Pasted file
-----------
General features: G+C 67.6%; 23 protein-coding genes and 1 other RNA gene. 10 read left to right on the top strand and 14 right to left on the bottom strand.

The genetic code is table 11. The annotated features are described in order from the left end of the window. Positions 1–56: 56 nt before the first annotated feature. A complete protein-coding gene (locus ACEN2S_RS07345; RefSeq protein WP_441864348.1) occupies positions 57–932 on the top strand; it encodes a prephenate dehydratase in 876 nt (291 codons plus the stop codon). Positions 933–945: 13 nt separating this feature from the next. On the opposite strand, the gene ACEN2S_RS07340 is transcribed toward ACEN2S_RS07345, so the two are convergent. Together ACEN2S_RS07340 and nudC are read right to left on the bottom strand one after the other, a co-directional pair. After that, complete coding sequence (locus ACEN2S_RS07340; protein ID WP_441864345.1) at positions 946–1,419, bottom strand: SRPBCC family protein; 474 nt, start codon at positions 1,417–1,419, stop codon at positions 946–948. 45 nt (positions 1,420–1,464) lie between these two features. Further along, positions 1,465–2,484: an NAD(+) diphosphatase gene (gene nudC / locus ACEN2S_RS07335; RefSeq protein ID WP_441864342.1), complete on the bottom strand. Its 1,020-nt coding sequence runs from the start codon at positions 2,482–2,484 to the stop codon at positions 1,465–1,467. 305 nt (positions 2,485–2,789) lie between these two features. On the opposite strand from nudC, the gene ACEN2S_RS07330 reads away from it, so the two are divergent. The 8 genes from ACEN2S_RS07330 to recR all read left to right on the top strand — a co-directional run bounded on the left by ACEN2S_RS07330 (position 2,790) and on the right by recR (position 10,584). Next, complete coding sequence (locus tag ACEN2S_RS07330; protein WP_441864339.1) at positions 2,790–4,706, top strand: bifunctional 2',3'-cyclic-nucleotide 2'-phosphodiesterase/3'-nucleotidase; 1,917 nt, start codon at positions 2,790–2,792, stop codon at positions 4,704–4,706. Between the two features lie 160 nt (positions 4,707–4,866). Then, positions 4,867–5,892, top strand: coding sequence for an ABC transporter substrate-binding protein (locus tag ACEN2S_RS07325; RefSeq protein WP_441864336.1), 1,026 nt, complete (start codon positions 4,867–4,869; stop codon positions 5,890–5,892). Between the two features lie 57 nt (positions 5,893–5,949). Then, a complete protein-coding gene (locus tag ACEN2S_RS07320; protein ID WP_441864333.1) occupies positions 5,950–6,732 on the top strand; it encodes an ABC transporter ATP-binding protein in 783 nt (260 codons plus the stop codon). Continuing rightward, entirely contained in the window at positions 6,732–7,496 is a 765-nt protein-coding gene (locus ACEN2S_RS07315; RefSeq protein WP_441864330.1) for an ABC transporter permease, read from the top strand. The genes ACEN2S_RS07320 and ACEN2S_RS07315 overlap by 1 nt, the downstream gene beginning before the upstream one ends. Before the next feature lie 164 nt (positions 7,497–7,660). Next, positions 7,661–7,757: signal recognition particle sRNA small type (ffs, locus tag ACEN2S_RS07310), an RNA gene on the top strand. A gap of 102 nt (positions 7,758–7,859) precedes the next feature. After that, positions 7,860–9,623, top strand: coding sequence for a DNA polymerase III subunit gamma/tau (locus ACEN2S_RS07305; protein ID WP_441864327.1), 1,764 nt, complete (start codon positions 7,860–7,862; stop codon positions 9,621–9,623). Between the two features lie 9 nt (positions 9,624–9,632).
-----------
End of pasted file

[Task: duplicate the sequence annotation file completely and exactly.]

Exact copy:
General features: G+C 67.6%; 23 protein-coding genes and 1 other RNA gene. 10 read left to right on the top strand and 14 right to left on the bottom strand.

The genetic code is table 11. The annotated features are described in order from the left end of the window. Positions 1–56: 56 nt before the first annotated feature. A complete protein-coding gene (locus ACEN2S_RS07345; RefSeq protein WP_441864348.1) occupies positions 57–932 on the top strand; it encodes a prephenate dehydratase in 876 nt (291 codons plus the stop codon). Positions 933–945: 13 nt separating this feature from the next. On the opposite strand, the gene ACEN2S_RS07340 is transcribed toward ACEN2S_RS07345, so the two are convergent. Together ACEN2S_RS07340 and nudC are read right to left on the bottom strand one after the other, a co-directional pair. After that, complete coding sequence (locus ACEN2S_RS07340; protein ID WP_441864345.1) at positions 946–1,419, bottom strand: SRPBCC family protein; 474 nt, start codon at positions 1,417–1,419, stop codon at positions 946–948. 45 nt (positions 1,420–1,464) lie between these two features. Further along, positions 1,465–2,484: an NAD(+) diphosphatase gene (gene nudC / locus ACEN2S_RS07335; RefSeq protein ID WP_441864342.1), complete on the bottom strand. Its 1,020-nt coding sequence runs from the start codon at positions 2,482–2,484 to the stop codon at positions 1,465–1,467. 305 nt (positions 2,485–2,789) lie between these two features. On the opposite strand from nudC, the gene ACEN2S_RS07330 reads away from it, so the two are divergent. The 8 genes from ACEN2S_RS07330 to recR all read left to right on the top strand — a co-directional run bounded on the left by ACEN2S_RS07330 (position 2,790) and on the right by recR (position 10,584). Next, complete coding sequence (locus tag ACEN2S_RS07330; protein WP_441864339.1) at positions 2,790–4,706, top strand: bifunctional 2',3'-cyclic-nucleotide 2'-phosphodiesterase/3'-nucleotidase; 1,917 nt, start codon at positions 2,790–2,792, stop codon at positions 4,704–4,706. Between the two features lie 160 nt (positions 4,707–4,866). Then, positions 4,867–5,892, top strand: coding sequence for an ABC transporter substrate-binding protein (locus tag ACEN2S_RS07325; RefSeq protein WP_441864336.1), 1,026 nt, complete (start codon positions 4,867–4,869; stop codon positions 5,890–5,892). Between the two features lie 57 nt (positions 5,893–5,949). Then, a complete protein-coding gene (locus tag ACEN2S_RS07320; protein ID WP_441864333.1) occupies positions 5,950–6,732 on the top strand; it encodes an ABC transporter ATP-binding protein in 783 nt (260 codons plus the stop codon). Continuing rightward, entirely contained in the window at positions 6,732–7,496 is a 765-nt protein-coding gene (locus ACEN2S_RS07315; RefSeq protein WP_441864330.1) for an ABC transporter permease, read from the top strand. The genes ACEN2S_RS07320 and ACEN2S_RS07315 overlap by 1 nt, the downstream gene beginning before the upstream one ends. Before the next feature lie 164 nt (positions 7,497–7,660). Next, positions 7,661–7,757: signal recognition particle sRNA small type (ffs, locus tag ACEN2S_RS07310), an RNA gene on the top strand. A gap of 102 nt (positions 7,758–7,859) precedes the next feature. After that, positions 7,860–9,623, top strand: coding sequence for a DNA polymerase III subunit gamma/tau (locus ACEN2S_RS07305; protein ID WP_441864327.1), 1,764 nt, complete (start codon positions 7,860–7,862; stop codon positions 9,621–9,623). Between the two features lie 9 nt (positions 9,624–9,632).